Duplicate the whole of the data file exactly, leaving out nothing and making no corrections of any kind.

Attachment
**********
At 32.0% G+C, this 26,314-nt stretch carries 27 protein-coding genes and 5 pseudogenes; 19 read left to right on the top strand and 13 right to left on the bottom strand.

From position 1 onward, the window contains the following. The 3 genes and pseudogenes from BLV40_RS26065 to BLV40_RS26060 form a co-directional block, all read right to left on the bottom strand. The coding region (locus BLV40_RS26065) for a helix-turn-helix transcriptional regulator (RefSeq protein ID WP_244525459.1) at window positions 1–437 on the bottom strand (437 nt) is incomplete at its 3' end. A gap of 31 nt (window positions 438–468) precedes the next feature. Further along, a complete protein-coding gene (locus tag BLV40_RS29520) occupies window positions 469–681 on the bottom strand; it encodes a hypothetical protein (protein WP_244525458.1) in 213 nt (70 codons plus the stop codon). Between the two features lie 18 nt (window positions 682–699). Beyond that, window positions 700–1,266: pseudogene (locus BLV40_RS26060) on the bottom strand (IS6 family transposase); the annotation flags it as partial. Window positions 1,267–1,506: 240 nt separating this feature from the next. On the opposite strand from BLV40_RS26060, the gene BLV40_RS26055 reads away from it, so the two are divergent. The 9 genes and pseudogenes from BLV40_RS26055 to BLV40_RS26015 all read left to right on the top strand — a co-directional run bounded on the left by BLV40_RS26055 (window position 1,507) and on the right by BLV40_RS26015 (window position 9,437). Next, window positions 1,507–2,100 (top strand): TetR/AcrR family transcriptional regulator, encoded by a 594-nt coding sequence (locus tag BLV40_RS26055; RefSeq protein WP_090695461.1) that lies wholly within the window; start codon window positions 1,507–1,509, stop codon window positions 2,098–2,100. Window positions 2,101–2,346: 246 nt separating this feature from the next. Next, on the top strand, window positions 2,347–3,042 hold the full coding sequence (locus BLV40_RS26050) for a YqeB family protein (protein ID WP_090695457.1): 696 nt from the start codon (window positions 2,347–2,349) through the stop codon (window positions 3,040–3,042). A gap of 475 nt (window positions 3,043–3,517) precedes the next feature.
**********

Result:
At 32.0% G+C, this 26,314-nt stretch carries 27 protein-coding genes and 5 pseudogenes; 19 read left to right on the top strand and 13 right to left on the bottom strand.

From position 1 onward, the window contains the following. The 3 genes and pseudogenes from BLV40_RS26065 to BLV40_RS26060 form a co-directional block, all read right to left on the bottom strand. The coding region (locus BLV40_RS26065) for a helix-turn-helix transcriptional regulator (RefSeq protein ID WP_244525459.1) at window positions 1–437 on the bottom strand (437 nt) is incomplete at its 3' end. A gap of 31 nt (window positions 438–468) precedes the next feature. Further along, a complete protein-coding gene (locus tag BLV40_RS29520) occupies window positions 469–681 on the bottom strand; it encodes a hypothetical protein (protein WP_244525458.1) in 213 nt (70 codons plus the stop codon). Between the two features lie 18 nt (window positions 682–699). Beyond that, window positions 700–1,266: pseudogene (locus BLV40_RS26060) on the bottom strand (IS6 family transposase); the annotation flags it as partial. Window positions 1,267–1,506: 240 nt separating this feature from the next. On the opposite strand from BLV40_RS26060, the gene BLV40_RS26055 reads away from it, so the two are divergent. The 9 genes and pseudogenes from BLV40_RS26055 to BLV40_RS26015 all read left to right on the top strand — a co-directional run bounded on the left by BLV40_RS26055 (window position 1,507) and on the right by BLV40_RS26015 (window position 9,437). Next, window positions 1,507–2,100 (top strand): TetR/AcrR family transcriptional regulator, encoded by a 594-nt coding sequence (locus tag BLV40_RS26055; RefSeq protein WP_090695461.1) that lies wholly within the window; start codon window positions 1,507–1,509, stop codon window positions 2,098–2,100. Window positions 2,101–2,346: 246 nt separating this feature from the next. Next, on the top strand, window positions 2,347–3,042 hold the full coding sequence (locus BLV40_RS26050) for a YqeB family protein (protein ID WP_090695457.1): 696 nt from the start codon (window positions 2,347–2,349) through the stop codon (window positions 3,040–3,042). A gap of 475 nt (window positions 3,043–3,517) precedes the next feature.